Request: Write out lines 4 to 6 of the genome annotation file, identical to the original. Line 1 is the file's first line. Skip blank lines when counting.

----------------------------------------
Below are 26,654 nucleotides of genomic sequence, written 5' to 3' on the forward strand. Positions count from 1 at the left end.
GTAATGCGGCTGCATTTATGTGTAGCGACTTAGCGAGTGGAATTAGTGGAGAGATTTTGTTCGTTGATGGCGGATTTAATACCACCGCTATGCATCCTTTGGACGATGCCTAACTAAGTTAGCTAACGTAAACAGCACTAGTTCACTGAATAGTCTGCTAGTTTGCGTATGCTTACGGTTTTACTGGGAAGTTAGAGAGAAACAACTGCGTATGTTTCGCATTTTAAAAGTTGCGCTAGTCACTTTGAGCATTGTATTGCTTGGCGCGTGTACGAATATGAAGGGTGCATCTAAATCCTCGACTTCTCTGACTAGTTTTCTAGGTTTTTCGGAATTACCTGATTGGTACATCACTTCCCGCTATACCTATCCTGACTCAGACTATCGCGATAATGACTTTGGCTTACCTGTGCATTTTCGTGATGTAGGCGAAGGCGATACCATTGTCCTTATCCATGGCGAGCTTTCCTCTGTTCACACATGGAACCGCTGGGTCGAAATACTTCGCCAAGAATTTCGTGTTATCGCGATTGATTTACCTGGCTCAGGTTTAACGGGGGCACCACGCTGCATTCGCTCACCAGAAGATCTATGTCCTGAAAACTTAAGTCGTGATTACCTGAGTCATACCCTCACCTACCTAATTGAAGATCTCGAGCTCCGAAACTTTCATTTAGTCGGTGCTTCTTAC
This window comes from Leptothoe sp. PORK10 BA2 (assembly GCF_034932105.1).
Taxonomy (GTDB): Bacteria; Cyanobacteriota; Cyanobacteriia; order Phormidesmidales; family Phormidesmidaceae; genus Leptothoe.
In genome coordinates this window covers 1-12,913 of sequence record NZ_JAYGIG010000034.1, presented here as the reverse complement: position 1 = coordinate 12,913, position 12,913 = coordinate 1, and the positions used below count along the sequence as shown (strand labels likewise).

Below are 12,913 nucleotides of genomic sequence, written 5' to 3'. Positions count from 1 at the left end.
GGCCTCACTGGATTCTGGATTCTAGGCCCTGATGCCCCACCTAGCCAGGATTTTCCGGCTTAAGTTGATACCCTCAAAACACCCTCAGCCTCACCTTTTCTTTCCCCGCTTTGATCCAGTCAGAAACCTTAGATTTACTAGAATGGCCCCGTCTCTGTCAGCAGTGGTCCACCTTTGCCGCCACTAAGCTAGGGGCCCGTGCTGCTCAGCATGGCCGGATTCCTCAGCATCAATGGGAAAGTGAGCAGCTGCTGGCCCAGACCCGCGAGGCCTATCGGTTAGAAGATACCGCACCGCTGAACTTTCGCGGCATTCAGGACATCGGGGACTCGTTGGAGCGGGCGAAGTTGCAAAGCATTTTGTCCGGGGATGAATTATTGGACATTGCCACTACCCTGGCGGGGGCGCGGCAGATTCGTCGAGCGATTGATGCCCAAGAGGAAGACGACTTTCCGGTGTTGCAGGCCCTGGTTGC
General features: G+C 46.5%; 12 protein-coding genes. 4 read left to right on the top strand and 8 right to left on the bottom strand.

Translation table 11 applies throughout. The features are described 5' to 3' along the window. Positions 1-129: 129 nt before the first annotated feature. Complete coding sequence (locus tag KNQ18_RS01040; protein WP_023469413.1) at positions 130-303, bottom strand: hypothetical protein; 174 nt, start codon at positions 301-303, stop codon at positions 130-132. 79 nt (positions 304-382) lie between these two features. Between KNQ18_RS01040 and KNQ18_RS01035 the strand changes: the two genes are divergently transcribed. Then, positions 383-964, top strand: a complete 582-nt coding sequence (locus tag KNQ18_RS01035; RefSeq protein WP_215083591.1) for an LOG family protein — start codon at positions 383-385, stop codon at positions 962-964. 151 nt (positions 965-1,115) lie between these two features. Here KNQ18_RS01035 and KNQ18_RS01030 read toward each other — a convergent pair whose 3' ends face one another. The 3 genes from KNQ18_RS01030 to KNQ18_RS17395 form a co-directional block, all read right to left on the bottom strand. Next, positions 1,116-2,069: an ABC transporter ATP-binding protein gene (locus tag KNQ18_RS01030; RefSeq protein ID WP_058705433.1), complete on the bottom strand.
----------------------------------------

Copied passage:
Taxonomy (GTDB): Bacteria; Cyanobacteriota; Cyanobacteriia; order Phormidesmidales; family Phormidesmidaceae; genus Leptothoe.
In genome coordinates this window covers 1-12,913 of sequence record NZ_JAYGIG010000034.1, presented here as the reverse complement: position 1 = coordinate 12,913, position 12,913 = coordinate 1, and the positions used below count along the sequence as shown (strand labels likewise).

Below are 12,913 nucleotides of genomic sequence, written 5' to 3'. Positions count from 1 at the left end.